And is it an anomaly or a necessity? These are Robert Miles’ questions in his Capitalism and Unfree Labour: Anomaly or Necessity? Not surprisingly, Miles states early on that the “interrelationship between capitalism and unfree labour is the predominant theme of this book,” adding immediately after that a second key them “is the interrelation of capitalism and migration,” understood in a specific light. Miles insists that the term should not be “synonymous with twentieth-century movements of (unskilled) people (of rural origin) from the periphery of the capitalist world economy to its centre where they are proletarianized.” While that does occur, it’s not the totality of migration, and migration is not a recent phenomenon (or, migrations are not recent phenomena). (5.)

Connected to these two themes, Miles is interested in racialization processes, which are “explained by the fact of capitalist development” alone; those who think otherwise “revert to functionalism.” (7.)

“[T]he use of unfree relations of production has characterized the expansion of commodity production” and “is not only confined to the colonial period and to the ‘original’ transition from feudalism to capitalism but is also a contemporary feature of capitalist development.” For Miles, this is related to his view that “the theoretical issues and concepts thrown up in the course of the debate about the transition to capitalism have a relevance to the analysis of contemporary capitalism.”

Miles writes that “the history of the expansion of the capitalist mode of production is inseparable from the history of the spatial mobility of human agents who ‘circulate’ to fill different class positions” (13), and furthermore “any account of the historical development of capitalism is necessarily incomplete if it is divorced from an understanding of either migration of processes of racialization.” (14.)

Skipping ahead (cheating?), Miles writes that “the historical emergence (i.e. transition to) and extension of the capitalist mode of production has been associated with the following processes. First it has depended on large-scale migrations of people from one social formation to another, often great distances apart, and from one set of class relations to another. (…) Second, it has been associated with the differential incorporation of indigenous populations, as well as migrant populations, into relations of production established by a class of migrant colonizers who have established a partial or complete monopoly of the means of production. (…) Third, this process of incorporation has taken place under varying economic, political, and ideological relations. Certain groups have been incorporated as free wage labourers while many others have been incorporated in unfree relations of production. Differential incorporation has been a measure of the historical conditions necessary to the formation or absence of a labour market within which labour power is commodified and distributed. The state has been integral to both forms of incorporation and has been central to the latter as an agent of direct domination.” As has racism, he adds. (224.)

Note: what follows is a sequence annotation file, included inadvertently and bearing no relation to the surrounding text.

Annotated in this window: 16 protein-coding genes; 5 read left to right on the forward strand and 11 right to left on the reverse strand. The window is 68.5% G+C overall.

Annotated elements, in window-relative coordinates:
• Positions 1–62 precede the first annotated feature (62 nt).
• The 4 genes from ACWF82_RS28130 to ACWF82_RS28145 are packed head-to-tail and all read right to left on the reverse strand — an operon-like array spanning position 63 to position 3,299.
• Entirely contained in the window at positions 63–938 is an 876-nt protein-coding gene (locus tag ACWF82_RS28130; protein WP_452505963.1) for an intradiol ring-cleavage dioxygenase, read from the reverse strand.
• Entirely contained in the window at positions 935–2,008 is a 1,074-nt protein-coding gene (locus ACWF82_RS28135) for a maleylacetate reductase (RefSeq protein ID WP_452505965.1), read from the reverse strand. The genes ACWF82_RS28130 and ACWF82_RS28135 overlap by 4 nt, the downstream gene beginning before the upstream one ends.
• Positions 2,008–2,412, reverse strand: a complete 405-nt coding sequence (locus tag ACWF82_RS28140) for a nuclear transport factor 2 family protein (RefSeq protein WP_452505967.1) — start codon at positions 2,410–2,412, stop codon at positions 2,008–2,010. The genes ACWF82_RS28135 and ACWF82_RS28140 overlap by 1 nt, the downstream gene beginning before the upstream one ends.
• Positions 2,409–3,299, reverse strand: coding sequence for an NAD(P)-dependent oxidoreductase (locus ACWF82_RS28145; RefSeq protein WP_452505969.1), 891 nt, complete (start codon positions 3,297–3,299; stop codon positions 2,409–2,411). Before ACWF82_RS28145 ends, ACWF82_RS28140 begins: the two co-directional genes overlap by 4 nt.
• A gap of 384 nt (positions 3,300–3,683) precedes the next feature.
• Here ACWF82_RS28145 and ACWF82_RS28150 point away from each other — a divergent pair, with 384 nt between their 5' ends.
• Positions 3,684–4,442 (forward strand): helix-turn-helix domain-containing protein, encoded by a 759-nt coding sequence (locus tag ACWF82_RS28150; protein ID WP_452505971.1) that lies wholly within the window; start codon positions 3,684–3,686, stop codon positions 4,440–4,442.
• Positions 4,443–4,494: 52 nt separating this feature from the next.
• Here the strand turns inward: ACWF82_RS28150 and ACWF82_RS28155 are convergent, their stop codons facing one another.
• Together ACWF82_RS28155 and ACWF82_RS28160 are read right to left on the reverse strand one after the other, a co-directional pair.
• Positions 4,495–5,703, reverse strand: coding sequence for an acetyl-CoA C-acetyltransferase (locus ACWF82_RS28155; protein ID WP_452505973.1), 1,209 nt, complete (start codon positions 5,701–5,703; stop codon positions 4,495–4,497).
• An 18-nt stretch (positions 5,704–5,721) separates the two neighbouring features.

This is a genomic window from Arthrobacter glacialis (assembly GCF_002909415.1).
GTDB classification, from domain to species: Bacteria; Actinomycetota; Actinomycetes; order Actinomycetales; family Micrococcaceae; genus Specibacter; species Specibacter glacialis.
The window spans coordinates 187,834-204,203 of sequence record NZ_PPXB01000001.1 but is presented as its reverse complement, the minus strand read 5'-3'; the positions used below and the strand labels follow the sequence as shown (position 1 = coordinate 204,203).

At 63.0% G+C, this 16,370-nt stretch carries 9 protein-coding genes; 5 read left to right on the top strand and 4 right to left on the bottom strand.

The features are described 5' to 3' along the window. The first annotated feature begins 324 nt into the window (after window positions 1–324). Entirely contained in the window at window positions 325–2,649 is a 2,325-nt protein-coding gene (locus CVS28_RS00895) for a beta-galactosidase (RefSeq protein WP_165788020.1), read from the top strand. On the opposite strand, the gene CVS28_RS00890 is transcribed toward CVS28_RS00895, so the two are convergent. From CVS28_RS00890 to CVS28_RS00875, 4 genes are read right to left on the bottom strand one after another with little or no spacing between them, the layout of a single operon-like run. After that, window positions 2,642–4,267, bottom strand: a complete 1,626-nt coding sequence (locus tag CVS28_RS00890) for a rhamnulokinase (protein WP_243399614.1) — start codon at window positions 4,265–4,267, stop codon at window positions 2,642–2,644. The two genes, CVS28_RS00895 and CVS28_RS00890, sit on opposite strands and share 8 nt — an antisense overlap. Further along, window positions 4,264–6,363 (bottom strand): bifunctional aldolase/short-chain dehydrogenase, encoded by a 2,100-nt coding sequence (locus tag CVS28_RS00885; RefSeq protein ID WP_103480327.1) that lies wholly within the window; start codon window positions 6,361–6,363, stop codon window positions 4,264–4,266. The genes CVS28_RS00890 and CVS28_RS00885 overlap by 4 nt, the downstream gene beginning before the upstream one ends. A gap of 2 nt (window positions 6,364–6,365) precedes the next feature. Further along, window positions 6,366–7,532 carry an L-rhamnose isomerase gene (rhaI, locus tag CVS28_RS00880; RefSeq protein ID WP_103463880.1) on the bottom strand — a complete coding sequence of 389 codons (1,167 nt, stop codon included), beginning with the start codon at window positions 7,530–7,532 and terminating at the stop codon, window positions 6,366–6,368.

Miles concludes that “an adequate explanation for unfree relations of production (which includes racism) is best sought in the context of a general theory of capitalist development (which must include an explanation for the absence, or uneven character, of capitalist development).” Such a general theory doesn’t exist yet. Miles recommends beginning with though not being limited to “production relations and the reproduction of production relations” including “the political and ideological (e.g. racist) relations of production in order to identify the means by which peoples have been differentially incorporated into production which contributes to the emergent world economic system.” (225.)

Well and good, much that I like. But no definition of ‘unfree labor,’ except one drawn from Weber, who Miles criticizes in the start of the book. He quotes Weber defining free labor as that in which “the services of labour are the subject of a contractual relationship which is formally free on both sides.” (1.) That’s a highly important distinction, but much of the force of marxist criticisms of waged labor center on the substantive unfreedom hidden under (and in some cases enacted by) that formal freedom. Perhaps Miles gives another definition elsewhere, I’ve only really read 15 pages or so.